Journalism In Musical Clothing

Ira Glass

Wow, this is so delightful and crazily creative it hurts. Ira Glass and the team at This American Life (recently photographed in great style by Meredith Heuer) produced a musical based on a true story, in which a high school student falls in love with a girl. Typical musical so far? Well, then there’s the twist that interested TAL: the girl is actually an undercover cop, who convinces the boy (an A student) to sell her marijuana. He gets arrested and goes to jail.

21 Chump Street: The Musical

Possibly the Greatest Twelve Minutes in Radio: Ray Manzarek Explains the Origins of “Light My Fire”

OK, that might be a bit hyperbolic.
20061020_fa_04.mp3But listening to Manzarek sit at the piano and describe how “Light My Fire” is a little bit Sonny & Cher, a little bit John Coltrane, and a whole lot of Morrison/Manzarek is pure pleasure. From Terry Gross’ 2006 Fresh Air interview.

Keith Moon, D. H. Lawrence, and Saul Bellow, Kindred Spirits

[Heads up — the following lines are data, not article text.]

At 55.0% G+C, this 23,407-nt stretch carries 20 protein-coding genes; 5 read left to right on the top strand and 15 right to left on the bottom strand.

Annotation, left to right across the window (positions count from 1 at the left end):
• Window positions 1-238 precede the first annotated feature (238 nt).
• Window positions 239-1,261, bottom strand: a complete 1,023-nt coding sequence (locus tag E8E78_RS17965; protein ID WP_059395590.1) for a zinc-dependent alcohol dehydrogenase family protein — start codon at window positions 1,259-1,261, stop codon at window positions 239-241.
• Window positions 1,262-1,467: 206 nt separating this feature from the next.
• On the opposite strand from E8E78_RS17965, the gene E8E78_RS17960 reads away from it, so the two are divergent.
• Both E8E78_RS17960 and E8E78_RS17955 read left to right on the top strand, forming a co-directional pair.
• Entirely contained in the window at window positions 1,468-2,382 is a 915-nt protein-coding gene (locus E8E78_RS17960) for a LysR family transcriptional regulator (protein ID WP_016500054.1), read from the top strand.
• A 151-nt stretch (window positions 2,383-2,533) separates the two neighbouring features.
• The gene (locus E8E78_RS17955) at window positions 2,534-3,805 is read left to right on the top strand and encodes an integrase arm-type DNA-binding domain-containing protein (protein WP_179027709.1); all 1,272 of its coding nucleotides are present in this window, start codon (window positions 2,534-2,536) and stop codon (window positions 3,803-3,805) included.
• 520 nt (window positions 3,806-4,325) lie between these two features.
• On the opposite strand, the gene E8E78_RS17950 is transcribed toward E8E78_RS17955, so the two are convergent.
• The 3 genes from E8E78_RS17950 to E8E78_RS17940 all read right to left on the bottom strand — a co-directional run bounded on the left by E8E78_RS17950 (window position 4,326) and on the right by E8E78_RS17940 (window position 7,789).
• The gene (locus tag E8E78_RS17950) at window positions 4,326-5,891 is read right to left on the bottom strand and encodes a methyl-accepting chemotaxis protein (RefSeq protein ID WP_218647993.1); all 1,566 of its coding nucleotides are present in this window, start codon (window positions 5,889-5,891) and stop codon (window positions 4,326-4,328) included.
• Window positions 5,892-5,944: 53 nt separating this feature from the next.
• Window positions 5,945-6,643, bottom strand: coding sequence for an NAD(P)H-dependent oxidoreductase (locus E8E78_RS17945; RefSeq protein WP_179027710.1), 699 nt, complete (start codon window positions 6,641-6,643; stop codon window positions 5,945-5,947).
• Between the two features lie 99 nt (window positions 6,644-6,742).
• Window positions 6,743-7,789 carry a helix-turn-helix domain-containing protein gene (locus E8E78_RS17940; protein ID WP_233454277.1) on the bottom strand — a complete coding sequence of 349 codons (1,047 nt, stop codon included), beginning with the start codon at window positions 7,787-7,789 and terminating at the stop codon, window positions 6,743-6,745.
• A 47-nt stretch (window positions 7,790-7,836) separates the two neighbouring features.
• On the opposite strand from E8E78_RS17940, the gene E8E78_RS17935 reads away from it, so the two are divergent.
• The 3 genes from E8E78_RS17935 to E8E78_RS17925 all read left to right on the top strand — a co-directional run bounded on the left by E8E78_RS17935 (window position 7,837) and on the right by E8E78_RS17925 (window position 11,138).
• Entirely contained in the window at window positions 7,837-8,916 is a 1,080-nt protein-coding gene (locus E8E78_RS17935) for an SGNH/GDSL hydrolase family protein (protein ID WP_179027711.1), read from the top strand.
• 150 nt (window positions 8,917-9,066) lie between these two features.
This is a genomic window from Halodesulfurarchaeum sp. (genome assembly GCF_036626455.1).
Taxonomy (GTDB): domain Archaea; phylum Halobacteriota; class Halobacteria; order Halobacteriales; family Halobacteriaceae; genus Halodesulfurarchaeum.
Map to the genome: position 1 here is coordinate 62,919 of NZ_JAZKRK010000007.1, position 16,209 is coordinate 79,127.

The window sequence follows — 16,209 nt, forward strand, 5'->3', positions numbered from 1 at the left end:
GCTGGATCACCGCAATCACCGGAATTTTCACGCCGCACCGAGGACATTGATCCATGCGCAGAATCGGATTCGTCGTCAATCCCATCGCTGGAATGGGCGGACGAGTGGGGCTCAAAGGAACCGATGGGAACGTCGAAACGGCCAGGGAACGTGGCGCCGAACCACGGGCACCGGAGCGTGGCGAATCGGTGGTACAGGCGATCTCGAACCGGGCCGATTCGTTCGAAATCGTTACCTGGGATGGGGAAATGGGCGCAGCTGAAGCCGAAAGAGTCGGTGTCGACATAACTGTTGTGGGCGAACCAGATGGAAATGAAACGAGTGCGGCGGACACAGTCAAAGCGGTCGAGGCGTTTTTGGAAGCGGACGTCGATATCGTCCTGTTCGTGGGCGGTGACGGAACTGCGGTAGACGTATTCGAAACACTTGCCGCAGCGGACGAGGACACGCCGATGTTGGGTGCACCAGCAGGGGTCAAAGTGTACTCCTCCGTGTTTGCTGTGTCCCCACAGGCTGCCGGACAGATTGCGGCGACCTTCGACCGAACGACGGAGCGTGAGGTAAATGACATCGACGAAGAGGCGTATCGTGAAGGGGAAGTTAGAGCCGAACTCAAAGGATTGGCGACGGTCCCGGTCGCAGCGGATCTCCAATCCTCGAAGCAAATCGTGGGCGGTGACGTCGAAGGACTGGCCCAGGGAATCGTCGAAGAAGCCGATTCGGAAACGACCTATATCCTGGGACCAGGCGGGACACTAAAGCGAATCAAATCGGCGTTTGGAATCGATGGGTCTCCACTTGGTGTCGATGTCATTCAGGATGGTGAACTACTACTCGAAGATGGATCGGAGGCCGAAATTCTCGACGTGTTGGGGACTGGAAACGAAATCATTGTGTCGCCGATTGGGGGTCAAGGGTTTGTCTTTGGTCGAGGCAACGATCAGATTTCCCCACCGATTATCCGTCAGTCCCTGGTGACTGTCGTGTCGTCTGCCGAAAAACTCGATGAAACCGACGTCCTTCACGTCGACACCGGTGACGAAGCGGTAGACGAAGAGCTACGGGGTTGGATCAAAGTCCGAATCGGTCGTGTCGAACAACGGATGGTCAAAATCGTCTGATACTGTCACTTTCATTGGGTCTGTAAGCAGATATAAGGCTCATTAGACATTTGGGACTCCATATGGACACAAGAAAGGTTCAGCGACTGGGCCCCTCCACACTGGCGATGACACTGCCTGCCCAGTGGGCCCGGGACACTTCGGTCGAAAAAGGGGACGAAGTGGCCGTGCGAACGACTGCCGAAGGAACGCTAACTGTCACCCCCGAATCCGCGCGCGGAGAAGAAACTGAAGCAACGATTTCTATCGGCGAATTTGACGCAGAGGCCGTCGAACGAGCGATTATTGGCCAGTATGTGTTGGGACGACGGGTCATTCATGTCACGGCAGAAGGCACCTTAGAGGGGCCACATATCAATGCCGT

James_Wood_on_Keith_Moon.mp3Finger drumming lessons from literary critic James Wood are just are part of this great interview by Blake Eskin for The New Yorker’s podcast series. I had no idea that finger drumming was even something anyone did, but see for yourself; he’s quite decent.

The rest of the interview covers the great Who drummer Keith Moon, and his wild drumming style. Wood says Moon’s style marries a loose spontaneity with a sneaky finesse and polish, much like writers Lawrence and Bellow. Pete Townsend on his bandmate:

Keith Moon’s drumming is like someone falling down the stairs.



Guru, Rest in Peace

Jazz Thing by Gang Starr

The best part of the completely delightful “Jazz Thing” are Guru’s vocals, reportedly adapted from a poem about the history of jazz by Lolis Eric Elie. The song originally appeared on the soundtrack to Spike Lee’s Mo’ Better Blues, and may well have been the best thing about the movie. Guru continued to dapple in hip hop/jazz fusions, most successfully on Jazzmatazz Volume 1. He died last month, but leaves behind an impressive musical legacy.

Scott Joplin’s rags, Bessie Smith’s blues
St. Louis blues, they were all the news
Ringin smooth.. in all the listeners ears
Fulfillin the needs, and plantin the seeds
of a jazz thing